Managing course budgets.
Proper maintenance of irrigation systems and machinery is a top priority.
We have previously stressed the importance of course conditioning, since playing golf is the main purpose of being a club member.We have also touched on the cost of maintenance with limited financial resources. Clubs have to apply available funds wisely in this area.
Two ingredients which play a pivotal role in course maintenance are irrigation and equipment. Both require a significant capital outlay, specialised skills to maintain and, once acquired, consume a chunk of the budget.When clubs invite Mark Wiltshire Golf (MWG) for a site audit, we first evaluate the irrigation set-up, workshop and course equipment.
Our audits have revealed that 90% of the time irrigation systems are not fully functional, having not being properly maintained. Reasons range from inexperience or lack of knowledge on how they operate – the course superintendent when it was installed may have moved on – to not spending enough to maintain the system.Why would a club budget for monthly maintenance if it has invested millions in its installation?
An irrigation system can struggle due to faulty sprayers, turf valves or communications integral to an automated system.This always leads to overwatering. A sprayer nozzle will wear out. Instead of consuming 100 litres of water per hour, it requires 120 to do its job.The purpose of an automated system is to water in pre-programmed cycles. If not working a course has to be watered manually; turf valves have to be switched on and off by hand.This is ineffective and leads to 30–50% water waste.
The knock-on effect of not having a fully functional irrigation system is profound. It leads to poor turf quality and ineffective water management. And it is costly. Overwatering promotes fungal activity and remedial chemicals are expensive. So is electricity wastage due to running pumps for longer cycles and the cost of extra water usage.
The capital investment for an irrigation system is substantial (a basic block system will cost R6–7 million) so it makes sense that once installed clubs should ensure it is maintained properly and be fully functional.
Course equipment has over the past decade become an expensive commodity. The replacement value of a basic fleet is about R7 million. It is important for clubs to get the maximum value and life out of their machinery.The average lifespan of a mower is 5 000 hours or five years, but with proper care it can be stretched to nine years. Our site audits have shown that preventative maintenance, particularly hydraulic services, are not done as per the manufacturer’s requirements which leads to premature failure of components. Spares are expensive.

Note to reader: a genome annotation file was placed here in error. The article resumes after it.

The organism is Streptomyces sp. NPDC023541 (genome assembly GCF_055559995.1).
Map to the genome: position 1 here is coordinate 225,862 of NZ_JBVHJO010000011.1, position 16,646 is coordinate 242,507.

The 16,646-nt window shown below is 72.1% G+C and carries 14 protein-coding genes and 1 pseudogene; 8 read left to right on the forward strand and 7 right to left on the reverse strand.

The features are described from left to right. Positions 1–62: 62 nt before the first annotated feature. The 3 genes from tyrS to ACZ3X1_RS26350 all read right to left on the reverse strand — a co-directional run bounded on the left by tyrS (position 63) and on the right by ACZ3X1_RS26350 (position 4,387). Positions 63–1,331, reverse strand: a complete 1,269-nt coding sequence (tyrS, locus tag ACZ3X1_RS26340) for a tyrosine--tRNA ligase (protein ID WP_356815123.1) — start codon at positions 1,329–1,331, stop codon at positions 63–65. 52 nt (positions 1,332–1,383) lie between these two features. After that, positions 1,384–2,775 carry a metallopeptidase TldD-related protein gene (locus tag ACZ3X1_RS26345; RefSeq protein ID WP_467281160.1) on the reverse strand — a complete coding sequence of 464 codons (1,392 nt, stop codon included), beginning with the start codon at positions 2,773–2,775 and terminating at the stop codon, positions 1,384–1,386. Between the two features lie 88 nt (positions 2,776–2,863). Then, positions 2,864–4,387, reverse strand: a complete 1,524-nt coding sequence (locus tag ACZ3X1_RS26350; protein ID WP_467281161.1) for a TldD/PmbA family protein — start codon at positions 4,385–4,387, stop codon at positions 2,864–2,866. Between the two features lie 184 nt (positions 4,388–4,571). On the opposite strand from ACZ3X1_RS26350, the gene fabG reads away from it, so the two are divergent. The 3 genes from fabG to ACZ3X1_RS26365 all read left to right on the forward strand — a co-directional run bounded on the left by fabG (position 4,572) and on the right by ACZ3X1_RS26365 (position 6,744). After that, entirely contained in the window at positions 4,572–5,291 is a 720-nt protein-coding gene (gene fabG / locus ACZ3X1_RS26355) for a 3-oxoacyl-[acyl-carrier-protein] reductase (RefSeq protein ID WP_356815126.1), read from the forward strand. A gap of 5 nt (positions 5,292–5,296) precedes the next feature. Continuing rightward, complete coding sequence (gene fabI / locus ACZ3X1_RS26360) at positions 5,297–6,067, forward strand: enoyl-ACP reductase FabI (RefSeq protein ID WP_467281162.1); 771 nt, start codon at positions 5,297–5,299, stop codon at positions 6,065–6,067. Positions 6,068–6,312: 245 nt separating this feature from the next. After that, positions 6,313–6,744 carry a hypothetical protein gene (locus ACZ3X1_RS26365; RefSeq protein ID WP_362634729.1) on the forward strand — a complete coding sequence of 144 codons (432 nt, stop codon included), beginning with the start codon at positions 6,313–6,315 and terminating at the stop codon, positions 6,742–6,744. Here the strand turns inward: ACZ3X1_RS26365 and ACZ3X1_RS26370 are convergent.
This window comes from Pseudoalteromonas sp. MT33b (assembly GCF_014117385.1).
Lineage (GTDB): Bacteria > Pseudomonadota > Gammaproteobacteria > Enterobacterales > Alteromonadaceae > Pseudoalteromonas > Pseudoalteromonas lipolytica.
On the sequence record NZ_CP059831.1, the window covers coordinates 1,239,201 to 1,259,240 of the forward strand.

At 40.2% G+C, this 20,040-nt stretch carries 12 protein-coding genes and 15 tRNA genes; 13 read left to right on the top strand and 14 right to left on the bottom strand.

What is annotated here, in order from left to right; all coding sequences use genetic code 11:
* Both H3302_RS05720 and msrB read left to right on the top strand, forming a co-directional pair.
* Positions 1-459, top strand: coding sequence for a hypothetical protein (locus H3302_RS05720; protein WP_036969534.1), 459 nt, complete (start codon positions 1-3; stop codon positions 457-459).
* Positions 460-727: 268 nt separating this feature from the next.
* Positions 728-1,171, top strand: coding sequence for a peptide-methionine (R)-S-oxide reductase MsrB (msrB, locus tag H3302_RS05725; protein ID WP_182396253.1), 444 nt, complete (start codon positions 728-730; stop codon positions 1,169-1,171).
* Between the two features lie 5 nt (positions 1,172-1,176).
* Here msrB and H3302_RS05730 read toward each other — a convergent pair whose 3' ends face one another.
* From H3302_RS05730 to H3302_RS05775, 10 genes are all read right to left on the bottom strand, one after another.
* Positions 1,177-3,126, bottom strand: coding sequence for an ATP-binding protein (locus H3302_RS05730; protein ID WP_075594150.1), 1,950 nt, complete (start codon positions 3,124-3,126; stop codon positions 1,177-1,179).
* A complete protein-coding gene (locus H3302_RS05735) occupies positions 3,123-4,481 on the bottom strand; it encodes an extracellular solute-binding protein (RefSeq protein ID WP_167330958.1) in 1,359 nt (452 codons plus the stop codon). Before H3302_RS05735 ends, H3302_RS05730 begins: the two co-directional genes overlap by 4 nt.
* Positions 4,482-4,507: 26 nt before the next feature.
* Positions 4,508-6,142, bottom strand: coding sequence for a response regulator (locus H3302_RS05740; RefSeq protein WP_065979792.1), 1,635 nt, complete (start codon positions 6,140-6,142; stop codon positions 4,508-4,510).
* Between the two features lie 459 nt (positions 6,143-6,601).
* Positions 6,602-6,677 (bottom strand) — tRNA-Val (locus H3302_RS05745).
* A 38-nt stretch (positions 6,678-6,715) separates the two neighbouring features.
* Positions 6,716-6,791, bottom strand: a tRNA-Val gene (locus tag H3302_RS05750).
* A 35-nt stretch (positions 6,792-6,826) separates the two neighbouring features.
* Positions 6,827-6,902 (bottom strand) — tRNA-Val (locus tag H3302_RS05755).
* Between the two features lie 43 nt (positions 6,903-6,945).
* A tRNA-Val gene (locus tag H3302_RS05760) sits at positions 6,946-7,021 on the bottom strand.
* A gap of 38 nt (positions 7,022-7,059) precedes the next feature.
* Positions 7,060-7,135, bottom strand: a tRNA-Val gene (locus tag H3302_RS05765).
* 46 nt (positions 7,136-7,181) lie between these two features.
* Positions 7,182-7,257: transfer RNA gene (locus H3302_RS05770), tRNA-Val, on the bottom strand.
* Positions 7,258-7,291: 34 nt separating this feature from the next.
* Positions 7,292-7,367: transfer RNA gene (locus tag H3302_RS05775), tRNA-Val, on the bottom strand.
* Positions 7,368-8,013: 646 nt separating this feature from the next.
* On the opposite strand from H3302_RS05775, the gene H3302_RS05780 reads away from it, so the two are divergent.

The longevity of equipment is not only dependent on preventative maintenance but reliant on a holistic approach. Workshops need to be tidy. Machinery requires designated parking areas so that mechanical leaks can be identified. Proper maintenance record keeping is vital. Continuing to repair a problematic machine reaches a point where good money is wasted. Operators need to take ownership of their equipment – signing machines in and out is a good starting point – and continual training is essential. Some operators do drive mowers carelessly.
Course equipment plays a crucial role in conditioning and presentation.The quality of cut is determined by back lapping programmes, grinding and setting of reels; failing in this is primarily cost-related and a lack of mechanical skills.We believe there is direct correlation between back-of-house organisation (workshop and office) and on-course housekeeping.The consequence of an untidy maintenance facility is sloppy housekeeping on the course.
Many clubs do not have a course equipment capital replacement programme. This is more complex than replacing one machine with another when required, as the cost of replacing equipment has necessitated a fresh approach.Any golf club is welcome to request MWG to evaluate the current status of their irrigation system and course equipment.This will begin with a site visit and comprehensive audit report with recommendations.
Nkana golf course, host of the Zambia Open, has been upgraded and is managed by MWG.